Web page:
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New novel about men, love and relationships by the author of the Book of the Year, Man and Boy. Alfie Budd found the perfect woman with whom to spend the rest of his life, and then lost her. He doesn't believe you get a second chance at love. Returning to the England he left behind during the brief, idyllic time of his marriage, Alfie finds the rest of his world collapsing around him. He takes comfort in a string of pointless, transient affairs with his students at Churchill's Language School, and he tries to learn Tai Chi from an old Chinese man, George Chang. Will Alfie ever find a family life as strong as the Changs'? Can he give up meaningless sex for a meaningful relationship? And how do you play it when the woman you like has a difficult child who is infatuated with a TV wrestler known as The Slab? Like his runaway bestseller, Man and Boy, Tony Parsons's new novel is full of laughter and tears, biting social comment and overwhelming emotion.

Buy One for My Baby book by Tony Parsons from Australia's Online Bookstore, Boomerang Books.

Book Details

ISBN: 9780006514817
ISBN-10: 0006514812
Format: Paperback
(197mm x 130mm x 26mm)
Pages: 400
Imprint: Harper
Publisher: HarperCollins Publishers
Publish Date: 28-Jul-2001
Country of Publication: United Kingdom

Reviews

UK Kirkus Review » Tony Parsons has an engaging way of talking confidently to his readers, closely involving them in his hero's anxieties and dreams. His first novel, Man and Boy, was concerned with a man's worries about his son and his father. This novel is about another man's loss of his wife, with whom he had fallen instantly, wholeheartedly and everlastingly in love - on sight. Alfie Budd meets Rose, a bright young lawyer, on the Star Ferry in Hong Kong, in the dying days of British rule. Alfie has fled from the stresses of teaching at an inner London comprehensive to give English lessons to rich, glossy, Chinese ladies. When he and Rose marry, the future looks golden. They are, Alfie believes, the perfect couple. But nothing, it seems, is perfect for ever. Almost as suddenly as happiness arrives Alfie finds himself back in London, dazed, heartbroken - and alone. And still teaching English, this time to a motley collection of foreign students from whom he seeks a kind of consolation in friendship and casual sex. There is more comfort in his parents' solid relationship, his grandmother's uncritical affection and the support of the Chang family - restauranteurs in London's Chinatown. But when his parents' marriage crumbles, his grandmother dies and the Chang family unity frays at the edges, he becomes bitterly convinced that no-one has a second chance at perfection. Yet accepting the flawed, the damaged and the difficult can, in the end, bring greater and longer-lasting satisfaction. Alfie's pilgrimage and his gradual recognition of the infinite variety of love and its changing horizons is refreshing, and unusual in coming from a man's point of view. The book is not all earnest exploration of emotions- there are some very funny passages, especially when Alfie tries to disentangle his students' misinterpretation of English idiom, colloquialisms and slang. (Kirkus UK)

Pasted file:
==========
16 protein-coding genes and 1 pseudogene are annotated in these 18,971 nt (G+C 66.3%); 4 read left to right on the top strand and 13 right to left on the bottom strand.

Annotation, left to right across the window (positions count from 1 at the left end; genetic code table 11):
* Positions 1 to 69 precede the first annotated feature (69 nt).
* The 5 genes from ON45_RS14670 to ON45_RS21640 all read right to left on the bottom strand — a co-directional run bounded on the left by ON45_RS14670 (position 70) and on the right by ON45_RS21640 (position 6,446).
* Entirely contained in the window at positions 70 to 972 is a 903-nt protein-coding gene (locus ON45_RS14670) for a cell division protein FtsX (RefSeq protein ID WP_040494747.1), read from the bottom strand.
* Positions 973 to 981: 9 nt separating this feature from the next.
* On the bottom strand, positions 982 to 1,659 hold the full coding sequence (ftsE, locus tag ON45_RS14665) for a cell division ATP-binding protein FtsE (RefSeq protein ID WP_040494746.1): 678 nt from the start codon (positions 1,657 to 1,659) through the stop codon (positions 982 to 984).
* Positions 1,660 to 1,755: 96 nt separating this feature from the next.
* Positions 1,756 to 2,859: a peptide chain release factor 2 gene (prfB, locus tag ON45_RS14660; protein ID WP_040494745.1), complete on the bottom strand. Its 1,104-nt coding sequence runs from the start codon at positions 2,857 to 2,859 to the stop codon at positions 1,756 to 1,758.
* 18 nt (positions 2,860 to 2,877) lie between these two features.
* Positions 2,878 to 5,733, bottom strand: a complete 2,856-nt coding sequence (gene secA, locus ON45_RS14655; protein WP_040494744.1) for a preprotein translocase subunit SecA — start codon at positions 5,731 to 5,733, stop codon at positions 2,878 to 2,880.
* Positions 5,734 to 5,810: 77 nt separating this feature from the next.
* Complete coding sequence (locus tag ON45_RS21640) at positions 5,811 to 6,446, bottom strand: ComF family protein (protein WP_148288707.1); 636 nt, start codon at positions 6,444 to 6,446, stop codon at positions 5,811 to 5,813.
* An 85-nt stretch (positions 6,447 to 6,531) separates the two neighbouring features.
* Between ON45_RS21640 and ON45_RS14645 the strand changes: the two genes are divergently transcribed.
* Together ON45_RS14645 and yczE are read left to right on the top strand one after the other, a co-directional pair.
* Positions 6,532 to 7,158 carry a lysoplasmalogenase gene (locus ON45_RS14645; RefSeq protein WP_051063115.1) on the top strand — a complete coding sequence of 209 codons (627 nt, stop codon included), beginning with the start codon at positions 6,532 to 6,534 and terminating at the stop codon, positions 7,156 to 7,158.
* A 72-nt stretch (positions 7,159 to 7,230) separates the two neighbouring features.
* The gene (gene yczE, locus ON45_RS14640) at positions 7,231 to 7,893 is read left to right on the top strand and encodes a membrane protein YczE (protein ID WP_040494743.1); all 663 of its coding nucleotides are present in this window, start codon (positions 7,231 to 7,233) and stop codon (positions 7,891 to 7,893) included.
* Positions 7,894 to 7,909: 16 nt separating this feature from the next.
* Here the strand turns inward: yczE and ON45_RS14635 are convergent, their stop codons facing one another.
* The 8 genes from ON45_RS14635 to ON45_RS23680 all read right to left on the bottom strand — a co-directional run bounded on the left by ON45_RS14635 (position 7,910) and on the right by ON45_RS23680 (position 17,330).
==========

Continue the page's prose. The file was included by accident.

US Kirkus Review » The third from the English author Parsons (Man and Wife, 2003, etc.) is a maudlin tale of loss. The high point in Alfie Budd's life came in 1996 in Hong Kong. The 32-year-old expat British teacher was enjoying his polite students after five rough years in a London high school, and he was savoring life in a special place (the Brits turned over Hong Kong to the Chinese in June 1997). Most important, he had met Rose, the love of his life, a young and exceedingly smart corporate lawyer, also from England. His first glimpse of Rose and her "bucktoothed grin" came on the ferry. (Cling to that image, for there won't be many others.) Though no beauty, Rose is adorable. The two soon marry and then, just as soon, Rose is gone, dead in a scuba diving accident. Alfie goes into a long funk, and two years later, in London, he's still inconsolable, unemployed, and living with his parents-until his father destroys his own happy marriage by decamping with the very pretty Czech au pair. Doesn't his father understand that "you get one shot at happiness"? Now Alfie has lost domestic stability as well as losing Rose; the only thing left is his beloved grandmother Nan. But Alfie finds some stirrings of life when he starts teaching again, foreigners from all over. Rose had married him because he was nice, but now he turns quite naughty, bedding four of his students in quick succession; his fifth target, a feisty English cleaning lady, holds him off. Maybe Alfie has more in common with his horny old dad than he thought. A more promising diversion is learning tai chi. Alfie's instructor, restaurant owner George Chang, heads a happy three-generation family that Alfie can only envy. And then it's time for yet another loss as Nan bravely, graciously, succumbs to cancer. Alfie wears his heart on his sleeve as he narrates this generous serving of mush. (Kirkus Reviews)


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Author Biography - Tony Parsons

Tony Parsons is the author of Man and Boy , winner of the Book of the Year prize. His subsequent novels - One For My Baby, Man and Wife, The Family Way, Stories We Could Tell and My Favourite Wife - were all bestsellers. He lives in London.

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